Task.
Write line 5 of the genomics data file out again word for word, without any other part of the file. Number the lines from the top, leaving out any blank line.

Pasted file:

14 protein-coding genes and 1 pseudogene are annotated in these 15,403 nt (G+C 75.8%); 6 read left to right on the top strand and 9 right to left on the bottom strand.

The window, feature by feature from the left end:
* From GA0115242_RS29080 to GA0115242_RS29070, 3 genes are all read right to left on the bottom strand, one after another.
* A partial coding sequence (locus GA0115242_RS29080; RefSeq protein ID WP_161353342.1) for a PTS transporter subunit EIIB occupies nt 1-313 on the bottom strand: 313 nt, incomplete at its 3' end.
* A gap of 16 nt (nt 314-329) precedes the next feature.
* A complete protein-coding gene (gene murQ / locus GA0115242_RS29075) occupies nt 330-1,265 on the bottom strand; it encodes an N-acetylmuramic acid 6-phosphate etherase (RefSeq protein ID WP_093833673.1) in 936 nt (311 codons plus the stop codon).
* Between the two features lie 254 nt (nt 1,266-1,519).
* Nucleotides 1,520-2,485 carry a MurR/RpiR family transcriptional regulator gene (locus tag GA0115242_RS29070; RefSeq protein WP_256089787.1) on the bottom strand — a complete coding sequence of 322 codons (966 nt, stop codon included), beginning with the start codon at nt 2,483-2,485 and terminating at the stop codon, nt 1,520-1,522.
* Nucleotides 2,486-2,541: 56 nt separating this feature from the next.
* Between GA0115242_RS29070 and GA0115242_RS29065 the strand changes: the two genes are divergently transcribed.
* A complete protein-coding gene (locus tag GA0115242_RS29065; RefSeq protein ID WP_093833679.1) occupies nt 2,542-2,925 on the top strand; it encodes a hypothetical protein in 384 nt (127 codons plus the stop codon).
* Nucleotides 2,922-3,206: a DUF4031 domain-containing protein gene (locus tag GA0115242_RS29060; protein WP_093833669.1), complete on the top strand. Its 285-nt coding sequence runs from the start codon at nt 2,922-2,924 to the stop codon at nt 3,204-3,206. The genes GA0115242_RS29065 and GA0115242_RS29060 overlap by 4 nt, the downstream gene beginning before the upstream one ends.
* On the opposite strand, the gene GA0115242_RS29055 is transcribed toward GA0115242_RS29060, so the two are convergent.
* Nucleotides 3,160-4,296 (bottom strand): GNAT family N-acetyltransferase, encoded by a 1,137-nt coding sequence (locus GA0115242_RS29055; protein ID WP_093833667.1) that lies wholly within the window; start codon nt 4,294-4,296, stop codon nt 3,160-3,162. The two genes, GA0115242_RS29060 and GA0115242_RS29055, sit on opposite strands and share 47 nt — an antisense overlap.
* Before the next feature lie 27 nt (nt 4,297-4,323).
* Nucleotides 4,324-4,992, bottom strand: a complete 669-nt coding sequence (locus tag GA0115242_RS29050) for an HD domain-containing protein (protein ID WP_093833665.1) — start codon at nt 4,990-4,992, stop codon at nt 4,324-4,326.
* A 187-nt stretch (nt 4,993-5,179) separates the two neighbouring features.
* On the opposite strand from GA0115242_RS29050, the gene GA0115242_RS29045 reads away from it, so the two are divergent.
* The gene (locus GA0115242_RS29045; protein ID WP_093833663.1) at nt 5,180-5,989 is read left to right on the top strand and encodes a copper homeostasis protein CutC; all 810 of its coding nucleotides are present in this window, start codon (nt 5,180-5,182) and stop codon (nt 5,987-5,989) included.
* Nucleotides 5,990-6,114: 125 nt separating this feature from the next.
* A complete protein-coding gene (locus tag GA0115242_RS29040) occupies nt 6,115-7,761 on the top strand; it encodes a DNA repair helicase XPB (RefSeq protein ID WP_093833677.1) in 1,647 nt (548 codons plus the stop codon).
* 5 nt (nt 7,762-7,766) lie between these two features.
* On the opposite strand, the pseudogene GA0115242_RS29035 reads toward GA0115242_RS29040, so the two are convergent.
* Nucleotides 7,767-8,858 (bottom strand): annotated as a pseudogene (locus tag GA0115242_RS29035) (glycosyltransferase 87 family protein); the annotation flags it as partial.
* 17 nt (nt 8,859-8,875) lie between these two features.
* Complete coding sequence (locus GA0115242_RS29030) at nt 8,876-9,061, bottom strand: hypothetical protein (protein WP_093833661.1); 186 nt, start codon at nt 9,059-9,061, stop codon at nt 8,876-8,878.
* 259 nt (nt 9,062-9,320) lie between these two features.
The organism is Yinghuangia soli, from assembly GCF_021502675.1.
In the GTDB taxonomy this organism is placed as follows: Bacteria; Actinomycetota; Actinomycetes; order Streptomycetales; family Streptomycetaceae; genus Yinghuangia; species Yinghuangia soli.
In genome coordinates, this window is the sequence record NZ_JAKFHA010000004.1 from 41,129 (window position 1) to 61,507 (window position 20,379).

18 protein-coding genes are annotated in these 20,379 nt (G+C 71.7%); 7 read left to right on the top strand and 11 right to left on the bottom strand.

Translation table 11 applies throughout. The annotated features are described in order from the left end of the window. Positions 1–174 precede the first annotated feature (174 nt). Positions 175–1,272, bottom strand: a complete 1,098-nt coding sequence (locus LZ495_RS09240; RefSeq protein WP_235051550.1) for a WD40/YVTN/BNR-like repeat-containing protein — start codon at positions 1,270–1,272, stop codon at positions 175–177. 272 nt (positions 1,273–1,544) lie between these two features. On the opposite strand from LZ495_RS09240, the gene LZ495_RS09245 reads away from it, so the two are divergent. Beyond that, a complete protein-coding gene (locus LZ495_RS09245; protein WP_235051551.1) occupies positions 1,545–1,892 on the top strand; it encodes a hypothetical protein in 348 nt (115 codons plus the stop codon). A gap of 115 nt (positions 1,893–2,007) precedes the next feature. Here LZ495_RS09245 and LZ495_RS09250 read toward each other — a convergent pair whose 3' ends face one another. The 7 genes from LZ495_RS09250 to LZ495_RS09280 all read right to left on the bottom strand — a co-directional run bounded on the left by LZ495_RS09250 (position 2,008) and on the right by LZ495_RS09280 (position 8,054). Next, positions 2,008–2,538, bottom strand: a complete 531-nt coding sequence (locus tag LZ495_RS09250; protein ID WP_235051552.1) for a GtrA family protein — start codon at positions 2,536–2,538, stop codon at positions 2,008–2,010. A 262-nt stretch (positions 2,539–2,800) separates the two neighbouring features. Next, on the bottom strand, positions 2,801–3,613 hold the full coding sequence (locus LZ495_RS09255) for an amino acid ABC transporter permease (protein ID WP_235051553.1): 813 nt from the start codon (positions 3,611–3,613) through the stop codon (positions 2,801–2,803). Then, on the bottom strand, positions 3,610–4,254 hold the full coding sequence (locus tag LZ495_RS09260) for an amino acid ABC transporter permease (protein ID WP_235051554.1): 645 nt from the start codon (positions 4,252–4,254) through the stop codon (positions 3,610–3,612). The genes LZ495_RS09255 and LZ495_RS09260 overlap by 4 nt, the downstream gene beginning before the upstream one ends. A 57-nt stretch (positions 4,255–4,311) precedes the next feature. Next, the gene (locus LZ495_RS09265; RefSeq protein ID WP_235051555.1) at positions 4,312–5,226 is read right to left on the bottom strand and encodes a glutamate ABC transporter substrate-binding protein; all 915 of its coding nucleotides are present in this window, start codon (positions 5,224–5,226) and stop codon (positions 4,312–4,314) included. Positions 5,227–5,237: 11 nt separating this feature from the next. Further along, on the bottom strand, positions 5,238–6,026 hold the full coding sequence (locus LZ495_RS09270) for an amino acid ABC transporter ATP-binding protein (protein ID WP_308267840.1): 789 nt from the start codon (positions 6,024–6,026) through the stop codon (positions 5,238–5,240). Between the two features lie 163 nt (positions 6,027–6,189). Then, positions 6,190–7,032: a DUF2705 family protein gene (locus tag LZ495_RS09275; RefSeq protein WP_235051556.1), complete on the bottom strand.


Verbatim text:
* A gap of 16 nt (nt 314-329) precedes the next feature.